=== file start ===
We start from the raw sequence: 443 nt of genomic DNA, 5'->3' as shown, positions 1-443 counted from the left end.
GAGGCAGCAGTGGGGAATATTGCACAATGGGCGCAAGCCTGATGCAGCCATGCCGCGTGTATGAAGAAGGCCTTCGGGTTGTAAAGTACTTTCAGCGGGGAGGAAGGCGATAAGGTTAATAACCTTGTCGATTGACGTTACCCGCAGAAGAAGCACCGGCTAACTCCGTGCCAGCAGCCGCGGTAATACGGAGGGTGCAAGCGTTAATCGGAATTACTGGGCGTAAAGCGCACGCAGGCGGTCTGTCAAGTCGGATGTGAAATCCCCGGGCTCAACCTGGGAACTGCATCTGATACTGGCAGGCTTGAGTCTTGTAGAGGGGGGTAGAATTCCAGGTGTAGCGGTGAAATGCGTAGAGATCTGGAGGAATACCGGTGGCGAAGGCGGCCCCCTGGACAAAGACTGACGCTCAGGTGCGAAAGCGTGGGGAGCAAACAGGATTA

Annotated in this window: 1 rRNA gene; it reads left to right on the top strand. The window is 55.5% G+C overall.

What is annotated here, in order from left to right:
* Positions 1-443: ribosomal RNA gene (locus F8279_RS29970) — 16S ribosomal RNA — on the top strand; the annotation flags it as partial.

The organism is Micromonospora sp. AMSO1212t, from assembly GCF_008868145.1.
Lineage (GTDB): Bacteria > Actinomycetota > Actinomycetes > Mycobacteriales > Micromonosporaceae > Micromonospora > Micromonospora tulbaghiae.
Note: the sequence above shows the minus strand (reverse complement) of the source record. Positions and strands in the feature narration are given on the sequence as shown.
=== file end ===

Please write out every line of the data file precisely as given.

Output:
We start from the raw sequence: 443 nt of genomic DNA, 5'->3' as shown, positions 1-443 counted from the left end.
GAGGCAGCAGTGGGGAATATTGCACAATGGGCGCAAGCCTGATGCAGCCATGCCGCGTGTATGAAGAAGGCCTTCGGGTTGTAAAGTACTTTCAGCGGGGAGGAAGGCGATAAGGTTAATAACCTTGTCGATTGACGTTACCCGCAGAAGAAGCACCGGCTAACTCCGTGCCAGCAGCCGCGGTAATACGGAGGGTGCAAGCGTTAATCGGAATTACTGGGCGTAAAGCGCACGCAGGCGGTCTGTCAAGTCGGATGTGAAATCCCCGGGCTCAACCTGGGAACTGCATCTGATACTGGCAGGCTTGAGTCTTGTAGAGGGGGGTAGAATTCCAGGTGTAGCGGTGAAATGCGTAGAGATCTGGAGGAATACCGGTGGCGAAGGCGGCCCCCTGGACAAAGACTGACGCTCAGGTGCGAAAGCGTGGGGAGCAAACAGGATTA

Annotated in this window: 1 rRNA gene; it reads left to right on the top strand. The window is 55.5% G+C overall.

What is annotated here, in order from left to right:
* Positions 1-443: ribosomal RNA gene (locus F8279_RS29970) — 16S ribosomal RNA — on the top strand; the annotation flags it as partial.

The organism is Micromonospora sp. AMSO1212t, from assembly GCF_008868145.1.
Lineage (GTDB): Bacteria > Actinomycetota > Actinomycetes > Mycobacteriales > Micromonosporaceae > Micromonospora > Micromonospora tulbaghiae.
Note: the sequence above shows the minus strand (reverse complement) of the source record. Positions and strands in the feature narration are given on the sequence as shown.